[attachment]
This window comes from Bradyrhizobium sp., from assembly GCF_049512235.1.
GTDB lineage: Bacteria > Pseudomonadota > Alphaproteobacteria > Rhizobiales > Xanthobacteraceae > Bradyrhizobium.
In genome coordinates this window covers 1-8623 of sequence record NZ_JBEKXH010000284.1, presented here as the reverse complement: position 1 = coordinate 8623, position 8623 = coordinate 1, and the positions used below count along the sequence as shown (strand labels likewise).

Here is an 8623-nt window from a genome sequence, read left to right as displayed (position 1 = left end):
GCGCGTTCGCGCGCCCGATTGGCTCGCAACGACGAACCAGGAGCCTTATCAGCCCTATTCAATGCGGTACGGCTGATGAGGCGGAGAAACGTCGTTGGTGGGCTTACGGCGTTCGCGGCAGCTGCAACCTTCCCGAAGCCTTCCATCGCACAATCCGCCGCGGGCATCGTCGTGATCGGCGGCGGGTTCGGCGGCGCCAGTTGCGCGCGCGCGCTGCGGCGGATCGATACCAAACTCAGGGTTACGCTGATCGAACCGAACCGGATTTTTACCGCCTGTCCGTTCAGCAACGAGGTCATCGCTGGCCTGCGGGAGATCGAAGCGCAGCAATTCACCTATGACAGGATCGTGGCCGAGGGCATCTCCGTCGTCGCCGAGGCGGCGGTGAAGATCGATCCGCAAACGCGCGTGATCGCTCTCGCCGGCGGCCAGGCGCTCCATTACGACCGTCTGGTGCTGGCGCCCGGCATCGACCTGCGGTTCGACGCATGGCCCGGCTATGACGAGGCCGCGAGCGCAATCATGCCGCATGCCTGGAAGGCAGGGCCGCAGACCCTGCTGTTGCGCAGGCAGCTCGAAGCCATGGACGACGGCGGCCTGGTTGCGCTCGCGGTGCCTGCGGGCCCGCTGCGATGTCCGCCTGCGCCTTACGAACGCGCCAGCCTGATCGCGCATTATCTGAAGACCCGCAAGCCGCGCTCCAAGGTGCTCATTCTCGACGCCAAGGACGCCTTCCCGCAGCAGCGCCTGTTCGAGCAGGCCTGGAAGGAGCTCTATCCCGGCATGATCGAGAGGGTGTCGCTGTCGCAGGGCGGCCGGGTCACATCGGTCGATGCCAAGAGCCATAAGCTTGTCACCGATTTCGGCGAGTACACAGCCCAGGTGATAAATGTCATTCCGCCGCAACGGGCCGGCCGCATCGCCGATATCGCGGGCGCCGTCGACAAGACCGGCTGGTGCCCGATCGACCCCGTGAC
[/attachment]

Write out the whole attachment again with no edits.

This window comes from Bradyrhizobium sp., from assembly GCF_049512235.1.
GTDB lineage: Bacteria > Pseudomonadota > Alphaproteobacteria > Rhizobiales > Xanthobacteraceae > Bradyrhizobium.
In genome coordinates this window covers 1-8623 of sequence record NZ_JBEKXH010000284.1, presented here as the reverse complement: position 1 = coordinate 8623, position 8623 = coordinate 1, and the positions used below count along the sequence as shown (strand labels likewise).

Here is an 8623-nt window from a genome sequence, read left to right as displayed (position 1 = left end):
GCGCGTTCGCGCGCCCGATTGGCTCGCAACGACGAACCAGGAGCCTTATCAGCCCTATTCAATGCGGTACGGCTGATGAGGCGGAGAAACGTCGTTGGTGGGCTTACGGCGTTCGCGGCAGCTGCAACCTTCCCGAAGCCTTCCATCGCACAATCCGCCGCGGGCATCGTCGTGATCGGCGGCGGGTTCGGCGGCGCCAGTTGCGCGCGCGCGCTGCGGCGGATCGATACCAAACTCAGGGTTACGCTGATCGAACCGAACCGGATTTTTACCGCCTGTCCGTTCAGCAACGAGGTCATCGCTGGCCTGCGGGAGATCGAAGCGCAGCAATTCACCTATGACAGGATCGTGGCCGAGGGCATCTCCGTCGTCGCCGAGGCGGCGGTGAAGATCGATCCGCAAACGCGCGTGATCGCTCTCGCCGGCGGCCAGGCGCTCCATTACGACCGTCTGGTGCTGGCGCCCGGCATCGACCTGCGGTTCGACGCATGGCCCGGCTATGACGAGGCCGCGAGCGCAATCATGCCGCATGCCTGGAAGGCAGGGCCGCAGACCCTGCTGTTGCGCAGGCAGCTCGAAGCCATGGACGACGGCGGCCTGGTTGCGCTCGCGGTGCCTGCGGGCCCGCTGCGATGTCCGCCTGCGCCTTACGAACGCGCCAGCCTGATCGCGCATTATCTGAAGACCCGCAAGCCGCGCTCCAAGGTGCTCATTCTCGACGCCAAGGACGCCTTCCCGCAGCAGCGCCTGTTCGAGCAGGCCTGGAAGGAGCTCTATCCCGGCATGATCGAGAGGGTGTCGCTGTCGCAGGGCGGCCGGGTCACATCGGTCGATGCCAAGAGCCATAAGCTTGTCACCGATTTCGGCGAGTACACAGCCCAGGTGATAAATGTCATTCCGCCGCAACGGGCCGGCCGCATCGCCGATATCGCGGGCGCCGTCGACAAGACCGGCTGGTGCCCGATCGACCCCGTGAC